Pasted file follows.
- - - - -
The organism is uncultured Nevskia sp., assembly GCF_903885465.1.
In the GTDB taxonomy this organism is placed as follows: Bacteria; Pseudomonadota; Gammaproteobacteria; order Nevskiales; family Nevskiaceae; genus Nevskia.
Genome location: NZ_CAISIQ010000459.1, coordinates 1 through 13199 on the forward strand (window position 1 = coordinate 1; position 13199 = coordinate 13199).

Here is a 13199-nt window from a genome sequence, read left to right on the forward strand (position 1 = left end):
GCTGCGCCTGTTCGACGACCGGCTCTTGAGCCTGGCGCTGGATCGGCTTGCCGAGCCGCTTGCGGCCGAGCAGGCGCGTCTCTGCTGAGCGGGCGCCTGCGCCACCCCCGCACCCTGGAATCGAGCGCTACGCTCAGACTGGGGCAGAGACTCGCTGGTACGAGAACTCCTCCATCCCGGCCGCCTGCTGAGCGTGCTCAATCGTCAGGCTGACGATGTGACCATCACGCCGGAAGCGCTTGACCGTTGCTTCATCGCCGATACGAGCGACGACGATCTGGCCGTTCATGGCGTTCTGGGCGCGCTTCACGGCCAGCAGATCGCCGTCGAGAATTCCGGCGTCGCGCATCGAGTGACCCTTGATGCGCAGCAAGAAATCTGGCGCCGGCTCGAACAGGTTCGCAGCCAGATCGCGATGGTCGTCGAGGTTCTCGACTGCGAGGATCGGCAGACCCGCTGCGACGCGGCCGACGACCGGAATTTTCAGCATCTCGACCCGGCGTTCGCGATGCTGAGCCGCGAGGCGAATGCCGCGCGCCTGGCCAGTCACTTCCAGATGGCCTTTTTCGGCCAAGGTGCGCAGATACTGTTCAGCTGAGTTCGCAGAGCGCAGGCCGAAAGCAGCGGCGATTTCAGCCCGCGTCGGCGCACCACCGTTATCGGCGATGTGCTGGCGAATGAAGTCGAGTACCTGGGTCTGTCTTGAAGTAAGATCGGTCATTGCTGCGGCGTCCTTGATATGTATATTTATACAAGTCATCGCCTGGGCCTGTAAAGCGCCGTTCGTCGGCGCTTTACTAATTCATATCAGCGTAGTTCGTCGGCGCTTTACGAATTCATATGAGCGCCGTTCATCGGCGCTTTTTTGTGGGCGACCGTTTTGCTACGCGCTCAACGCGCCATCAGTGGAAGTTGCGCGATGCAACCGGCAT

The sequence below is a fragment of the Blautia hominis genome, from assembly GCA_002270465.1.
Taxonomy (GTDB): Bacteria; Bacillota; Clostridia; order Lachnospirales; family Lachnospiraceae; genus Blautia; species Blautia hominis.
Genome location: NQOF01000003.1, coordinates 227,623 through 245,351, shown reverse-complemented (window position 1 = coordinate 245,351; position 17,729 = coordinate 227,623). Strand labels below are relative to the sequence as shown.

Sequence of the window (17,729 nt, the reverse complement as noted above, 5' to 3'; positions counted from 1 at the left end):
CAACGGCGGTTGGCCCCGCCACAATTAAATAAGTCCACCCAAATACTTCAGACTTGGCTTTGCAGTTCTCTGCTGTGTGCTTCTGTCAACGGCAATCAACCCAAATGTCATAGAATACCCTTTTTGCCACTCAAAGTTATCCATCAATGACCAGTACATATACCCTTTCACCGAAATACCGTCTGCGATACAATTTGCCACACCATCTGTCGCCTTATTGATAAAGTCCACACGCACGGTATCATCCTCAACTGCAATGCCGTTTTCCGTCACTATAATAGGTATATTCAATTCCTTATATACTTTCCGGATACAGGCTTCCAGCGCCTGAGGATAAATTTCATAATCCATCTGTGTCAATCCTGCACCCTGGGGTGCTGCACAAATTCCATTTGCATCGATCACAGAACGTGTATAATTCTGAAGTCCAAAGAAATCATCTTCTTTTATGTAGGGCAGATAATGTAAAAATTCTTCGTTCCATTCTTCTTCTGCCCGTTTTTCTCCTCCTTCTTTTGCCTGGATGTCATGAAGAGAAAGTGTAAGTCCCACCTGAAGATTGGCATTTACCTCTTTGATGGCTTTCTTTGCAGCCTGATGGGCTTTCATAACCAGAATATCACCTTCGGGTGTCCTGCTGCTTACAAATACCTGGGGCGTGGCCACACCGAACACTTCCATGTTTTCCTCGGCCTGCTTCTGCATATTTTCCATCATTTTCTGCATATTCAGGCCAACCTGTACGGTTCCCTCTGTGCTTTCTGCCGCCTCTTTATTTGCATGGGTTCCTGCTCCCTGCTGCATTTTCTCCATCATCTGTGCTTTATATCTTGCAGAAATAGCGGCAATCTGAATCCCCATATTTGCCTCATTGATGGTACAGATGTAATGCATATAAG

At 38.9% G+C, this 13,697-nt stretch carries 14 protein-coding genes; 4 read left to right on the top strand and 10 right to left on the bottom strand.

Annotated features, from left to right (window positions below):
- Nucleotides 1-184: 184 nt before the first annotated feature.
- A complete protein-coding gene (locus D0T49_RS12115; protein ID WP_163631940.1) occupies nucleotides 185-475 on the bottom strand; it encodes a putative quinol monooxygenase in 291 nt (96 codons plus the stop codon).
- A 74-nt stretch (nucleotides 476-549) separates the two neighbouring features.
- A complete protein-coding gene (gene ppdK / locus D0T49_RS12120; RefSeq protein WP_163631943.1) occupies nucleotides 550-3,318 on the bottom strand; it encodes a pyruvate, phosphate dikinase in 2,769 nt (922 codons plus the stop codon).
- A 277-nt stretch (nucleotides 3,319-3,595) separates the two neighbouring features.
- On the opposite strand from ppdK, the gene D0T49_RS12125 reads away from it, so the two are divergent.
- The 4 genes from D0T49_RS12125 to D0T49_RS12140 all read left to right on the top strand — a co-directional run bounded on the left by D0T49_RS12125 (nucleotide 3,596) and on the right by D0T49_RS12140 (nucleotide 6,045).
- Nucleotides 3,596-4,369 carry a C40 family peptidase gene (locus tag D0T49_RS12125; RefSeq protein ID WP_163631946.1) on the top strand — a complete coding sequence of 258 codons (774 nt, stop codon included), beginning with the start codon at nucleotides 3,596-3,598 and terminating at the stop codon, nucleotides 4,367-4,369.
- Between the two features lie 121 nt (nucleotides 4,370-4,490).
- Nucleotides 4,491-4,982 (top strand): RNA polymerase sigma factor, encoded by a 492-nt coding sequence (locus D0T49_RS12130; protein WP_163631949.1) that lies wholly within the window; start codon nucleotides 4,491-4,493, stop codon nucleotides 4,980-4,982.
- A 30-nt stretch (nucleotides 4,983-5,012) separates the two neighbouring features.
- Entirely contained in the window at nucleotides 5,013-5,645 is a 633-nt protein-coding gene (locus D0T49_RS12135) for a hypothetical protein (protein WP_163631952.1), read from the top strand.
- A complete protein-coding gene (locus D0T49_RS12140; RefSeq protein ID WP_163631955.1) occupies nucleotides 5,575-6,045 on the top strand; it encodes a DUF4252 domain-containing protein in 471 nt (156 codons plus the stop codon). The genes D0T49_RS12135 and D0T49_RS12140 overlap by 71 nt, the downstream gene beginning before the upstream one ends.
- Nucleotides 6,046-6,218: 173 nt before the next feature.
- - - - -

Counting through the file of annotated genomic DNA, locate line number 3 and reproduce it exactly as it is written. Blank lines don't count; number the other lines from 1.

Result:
Genome location: NZ_CAISIQ010000459.1, coordinates 1 through 13199 on the forward strand (window position 1 = coordinate 1; position 13199 = coordinate 13199).